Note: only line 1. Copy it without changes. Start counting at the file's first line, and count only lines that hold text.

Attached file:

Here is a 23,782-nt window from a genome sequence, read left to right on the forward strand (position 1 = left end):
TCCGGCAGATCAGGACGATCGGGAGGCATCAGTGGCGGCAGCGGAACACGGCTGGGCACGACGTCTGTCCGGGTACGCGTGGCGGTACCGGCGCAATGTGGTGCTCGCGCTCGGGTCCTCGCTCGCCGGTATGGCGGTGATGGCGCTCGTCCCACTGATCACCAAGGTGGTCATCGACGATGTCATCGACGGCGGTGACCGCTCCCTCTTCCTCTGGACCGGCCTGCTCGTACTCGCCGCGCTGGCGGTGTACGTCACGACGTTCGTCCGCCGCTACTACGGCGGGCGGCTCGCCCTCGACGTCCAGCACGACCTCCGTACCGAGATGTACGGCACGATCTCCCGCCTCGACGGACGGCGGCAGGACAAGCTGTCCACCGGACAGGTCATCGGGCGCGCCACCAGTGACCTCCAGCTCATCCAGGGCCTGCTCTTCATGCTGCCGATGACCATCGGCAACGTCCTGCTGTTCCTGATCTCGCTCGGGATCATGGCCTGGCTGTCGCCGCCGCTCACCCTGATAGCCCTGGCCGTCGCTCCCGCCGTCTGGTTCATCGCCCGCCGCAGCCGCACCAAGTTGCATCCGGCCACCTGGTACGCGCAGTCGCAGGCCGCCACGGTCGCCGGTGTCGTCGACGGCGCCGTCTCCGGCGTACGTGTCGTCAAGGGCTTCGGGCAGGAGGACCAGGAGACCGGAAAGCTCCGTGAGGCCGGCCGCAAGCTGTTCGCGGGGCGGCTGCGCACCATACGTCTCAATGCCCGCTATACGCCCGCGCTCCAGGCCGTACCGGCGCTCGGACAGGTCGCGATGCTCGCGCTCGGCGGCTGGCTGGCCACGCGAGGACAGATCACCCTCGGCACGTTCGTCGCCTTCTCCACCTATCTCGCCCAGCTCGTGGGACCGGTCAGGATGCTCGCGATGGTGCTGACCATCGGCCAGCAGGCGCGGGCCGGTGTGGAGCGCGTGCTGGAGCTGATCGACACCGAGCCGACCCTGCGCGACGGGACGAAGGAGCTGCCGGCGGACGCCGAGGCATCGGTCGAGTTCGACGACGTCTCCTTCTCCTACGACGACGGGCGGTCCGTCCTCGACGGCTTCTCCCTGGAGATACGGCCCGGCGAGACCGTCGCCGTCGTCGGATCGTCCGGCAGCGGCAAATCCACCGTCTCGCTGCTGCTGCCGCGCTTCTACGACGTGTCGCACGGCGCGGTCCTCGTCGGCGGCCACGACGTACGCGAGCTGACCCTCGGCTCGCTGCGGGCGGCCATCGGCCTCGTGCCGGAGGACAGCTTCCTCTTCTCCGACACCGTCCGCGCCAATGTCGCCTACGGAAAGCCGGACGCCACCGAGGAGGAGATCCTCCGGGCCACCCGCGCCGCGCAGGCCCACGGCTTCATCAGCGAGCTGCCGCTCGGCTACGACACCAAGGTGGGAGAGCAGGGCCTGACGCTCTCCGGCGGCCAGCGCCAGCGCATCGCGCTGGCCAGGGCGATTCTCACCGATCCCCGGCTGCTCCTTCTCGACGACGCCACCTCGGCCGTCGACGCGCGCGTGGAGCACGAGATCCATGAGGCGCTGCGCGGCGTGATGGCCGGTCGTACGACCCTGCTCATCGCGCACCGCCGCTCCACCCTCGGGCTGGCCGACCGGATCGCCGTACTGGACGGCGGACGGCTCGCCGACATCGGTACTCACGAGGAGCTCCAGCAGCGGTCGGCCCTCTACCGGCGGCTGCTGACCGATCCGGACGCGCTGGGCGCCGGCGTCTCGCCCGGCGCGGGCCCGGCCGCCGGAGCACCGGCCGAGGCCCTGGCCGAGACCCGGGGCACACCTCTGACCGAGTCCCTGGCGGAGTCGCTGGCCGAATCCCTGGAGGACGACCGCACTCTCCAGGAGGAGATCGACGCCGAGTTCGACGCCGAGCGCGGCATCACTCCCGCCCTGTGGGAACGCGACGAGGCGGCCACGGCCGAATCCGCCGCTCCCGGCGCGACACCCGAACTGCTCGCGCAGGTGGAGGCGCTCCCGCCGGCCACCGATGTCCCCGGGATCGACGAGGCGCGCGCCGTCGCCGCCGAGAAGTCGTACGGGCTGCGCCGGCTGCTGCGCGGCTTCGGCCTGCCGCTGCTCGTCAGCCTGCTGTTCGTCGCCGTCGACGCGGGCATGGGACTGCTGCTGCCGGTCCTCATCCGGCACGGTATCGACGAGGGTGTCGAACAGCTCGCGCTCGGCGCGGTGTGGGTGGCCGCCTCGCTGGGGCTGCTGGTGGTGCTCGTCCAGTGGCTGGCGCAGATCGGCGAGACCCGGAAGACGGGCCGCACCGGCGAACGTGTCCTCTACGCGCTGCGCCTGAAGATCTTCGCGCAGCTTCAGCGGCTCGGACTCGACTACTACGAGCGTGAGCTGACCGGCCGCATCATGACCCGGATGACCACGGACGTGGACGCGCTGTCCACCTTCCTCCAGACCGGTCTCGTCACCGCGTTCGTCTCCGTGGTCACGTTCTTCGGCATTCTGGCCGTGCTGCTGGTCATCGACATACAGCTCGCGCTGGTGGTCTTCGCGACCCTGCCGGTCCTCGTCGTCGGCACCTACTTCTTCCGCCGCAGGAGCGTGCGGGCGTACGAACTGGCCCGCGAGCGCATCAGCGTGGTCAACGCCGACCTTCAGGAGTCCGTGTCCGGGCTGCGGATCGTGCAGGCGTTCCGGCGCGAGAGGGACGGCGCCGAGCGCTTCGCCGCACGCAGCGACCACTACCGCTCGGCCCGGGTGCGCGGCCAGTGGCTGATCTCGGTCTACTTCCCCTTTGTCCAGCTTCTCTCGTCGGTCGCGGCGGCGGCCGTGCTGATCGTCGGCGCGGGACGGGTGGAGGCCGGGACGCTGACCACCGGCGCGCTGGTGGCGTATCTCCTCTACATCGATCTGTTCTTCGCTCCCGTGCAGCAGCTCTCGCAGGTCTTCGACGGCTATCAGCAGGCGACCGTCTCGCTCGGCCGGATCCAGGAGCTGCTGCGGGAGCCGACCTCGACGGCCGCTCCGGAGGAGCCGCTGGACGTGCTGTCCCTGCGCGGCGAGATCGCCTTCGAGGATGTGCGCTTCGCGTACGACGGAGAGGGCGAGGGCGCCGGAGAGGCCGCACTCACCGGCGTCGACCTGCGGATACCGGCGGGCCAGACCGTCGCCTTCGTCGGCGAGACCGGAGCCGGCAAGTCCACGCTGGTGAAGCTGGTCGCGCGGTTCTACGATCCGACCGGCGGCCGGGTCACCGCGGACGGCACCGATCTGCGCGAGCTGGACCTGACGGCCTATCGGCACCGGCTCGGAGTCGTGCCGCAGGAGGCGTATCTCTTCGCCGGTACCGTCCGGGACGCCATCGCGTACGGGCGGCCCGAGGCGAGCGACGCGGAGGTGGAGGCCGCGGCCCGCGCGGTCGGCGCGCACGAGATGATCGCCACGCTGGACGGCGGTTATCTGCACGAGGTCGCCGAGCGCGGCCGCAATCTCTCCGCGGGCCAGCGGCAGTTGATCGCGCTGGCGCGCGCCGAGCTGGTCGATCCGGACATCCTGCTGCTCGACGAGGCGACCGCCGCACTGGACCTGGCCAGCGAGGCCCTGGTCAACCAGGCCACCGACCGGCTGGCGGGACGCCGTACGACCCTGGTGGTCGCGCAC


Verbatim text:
Here is a 23,782-nt window from a genome sequence, read left to right on the forward strand (position 1 = left end):